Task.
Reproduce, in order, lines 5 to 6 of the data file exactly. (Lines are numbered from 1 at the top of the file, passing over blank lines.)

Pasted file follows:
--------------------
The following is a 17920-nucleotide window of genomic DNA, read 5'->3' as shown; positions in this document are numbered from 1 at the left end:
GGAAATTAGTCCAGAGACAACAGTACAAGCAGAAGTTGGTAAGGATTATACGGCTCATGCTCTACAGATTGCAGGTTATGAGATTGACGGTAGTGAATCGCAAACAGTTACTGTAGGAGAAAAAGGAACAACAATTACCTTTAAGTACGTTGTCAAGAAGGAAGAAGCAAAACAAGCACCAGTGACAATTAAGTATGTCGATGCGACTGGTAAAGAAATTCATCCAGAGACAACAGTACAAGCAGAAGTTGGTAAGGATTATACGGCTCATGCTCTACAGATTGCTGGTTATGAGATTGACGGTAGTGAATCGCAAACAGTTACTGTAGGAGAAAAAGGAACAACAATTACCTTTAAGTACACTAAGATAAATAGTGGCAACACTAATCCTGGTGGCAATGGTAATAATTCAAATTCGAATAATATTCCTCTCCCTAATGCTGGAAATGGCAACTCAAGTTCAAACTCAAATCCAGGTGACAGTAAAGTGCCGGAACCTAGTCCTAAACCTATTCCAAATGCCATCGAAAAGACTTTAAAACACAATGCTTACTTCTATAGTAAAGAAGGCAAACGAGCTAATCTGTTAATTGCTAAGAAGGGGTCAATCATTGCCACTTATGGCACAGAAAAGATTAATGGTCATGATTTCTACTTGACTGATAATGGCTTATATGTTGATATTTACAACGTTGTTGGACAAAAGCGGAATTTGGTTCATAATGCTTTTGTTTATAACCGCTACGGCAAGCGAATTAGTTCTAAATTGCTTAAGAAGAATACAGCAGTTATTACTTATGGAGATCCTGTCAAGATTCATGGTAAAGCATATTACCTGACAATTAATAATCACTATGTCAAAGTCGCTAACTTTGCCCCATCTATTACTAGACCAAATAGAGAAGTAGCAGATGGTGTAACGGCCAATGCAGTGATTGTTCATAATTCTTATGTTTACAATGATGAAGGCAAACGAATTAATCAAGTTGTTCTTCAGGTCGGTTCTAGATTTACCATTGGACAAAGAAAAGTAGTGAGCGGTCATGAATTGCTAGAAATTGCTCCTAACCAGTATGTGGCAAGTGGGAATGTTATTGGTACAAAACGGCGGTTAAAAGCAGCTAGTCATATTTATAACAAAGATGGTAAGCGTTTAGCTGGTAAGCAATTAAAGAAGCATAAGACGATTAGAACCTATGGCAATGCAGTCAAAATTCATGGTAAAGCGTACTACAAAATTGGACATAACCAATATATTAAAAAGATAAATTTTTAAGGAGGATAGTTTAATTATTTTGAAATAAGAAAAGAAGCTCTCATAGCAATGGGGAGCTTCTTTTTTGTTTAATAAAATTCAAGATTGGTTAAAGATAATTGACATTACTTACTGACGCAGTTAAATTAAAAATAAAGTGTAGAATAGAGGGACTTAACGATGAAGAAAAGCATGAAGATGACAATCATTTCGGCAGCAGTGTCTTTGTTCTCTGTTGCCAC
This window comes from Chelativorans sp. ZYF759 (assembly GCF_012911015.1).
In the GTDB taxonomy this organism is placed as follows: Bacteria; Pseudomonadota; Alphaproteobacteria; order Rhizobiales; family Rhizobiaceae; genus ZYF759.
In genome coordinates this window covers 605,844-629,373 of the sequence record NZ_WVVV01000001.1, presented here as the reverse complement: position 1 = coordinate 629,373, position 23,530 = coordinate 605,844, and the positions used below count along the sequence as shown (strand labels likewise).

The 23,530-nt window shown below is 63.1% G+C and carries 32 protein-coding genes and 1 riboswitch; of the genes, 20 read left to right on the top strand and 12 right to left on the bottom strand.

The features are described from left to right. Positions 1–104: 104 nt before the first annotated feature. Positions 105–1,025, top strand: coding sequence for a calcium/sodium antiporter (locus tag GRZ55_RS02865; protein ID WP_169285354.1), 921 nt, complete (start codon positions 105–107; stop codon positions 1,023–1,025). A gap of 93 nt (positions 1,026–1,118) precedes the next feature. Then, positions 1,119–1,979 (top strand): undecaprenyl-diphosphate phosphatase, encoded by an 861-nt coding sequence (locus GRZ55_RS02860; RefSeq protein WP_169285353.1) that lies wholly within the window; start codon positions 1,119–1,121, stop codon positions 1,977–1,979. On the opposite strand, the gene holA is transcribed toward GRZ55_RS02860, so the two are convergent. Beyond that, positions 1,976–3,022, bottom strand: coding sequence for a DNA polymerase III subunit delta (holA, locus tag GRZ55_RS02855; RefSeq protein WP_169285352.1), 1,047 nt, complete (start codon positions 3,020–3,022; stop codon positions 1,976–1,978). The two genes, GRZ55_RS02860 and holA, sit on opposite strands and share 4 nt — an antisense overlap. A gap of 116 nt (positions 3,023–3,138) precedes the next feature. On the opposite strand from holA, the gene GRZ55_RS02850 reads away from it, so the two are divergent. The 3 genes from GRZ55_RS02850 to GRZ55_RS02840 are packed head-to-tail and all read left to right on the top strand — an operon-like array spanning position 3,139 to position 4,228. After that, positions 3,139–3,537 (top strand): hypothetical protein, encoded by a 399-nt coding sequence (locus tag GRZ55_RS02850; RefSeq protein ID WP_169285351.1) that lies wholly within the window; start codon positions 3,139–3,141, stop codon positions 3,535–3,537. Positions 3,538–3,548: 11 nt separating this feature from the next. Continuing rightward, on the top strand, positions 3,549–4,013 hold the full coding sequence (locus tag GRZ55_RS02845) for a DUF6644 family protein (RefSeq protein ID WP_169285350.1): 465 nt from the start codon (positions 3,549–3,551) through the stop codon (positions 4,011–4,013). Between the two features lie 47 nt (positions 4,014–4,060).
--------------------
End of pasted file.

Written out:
In genome coordinates this window covers 605,844-629,373 of the sequence record NZ_WVVV01000001.1, presented here as the reverse complement: position 1 = coordinate 629,373, position 23,530 = coordinate 605,844, and the positions used below count along the sequence as shown (strand labels likewise).

The 23,530-nt window shown below is 63.1% G+C and carries 32 protein-coding genes and 1 riboswitch; of the genes, 20 read left to right on the top strand and 12 right to left on the bottom strand.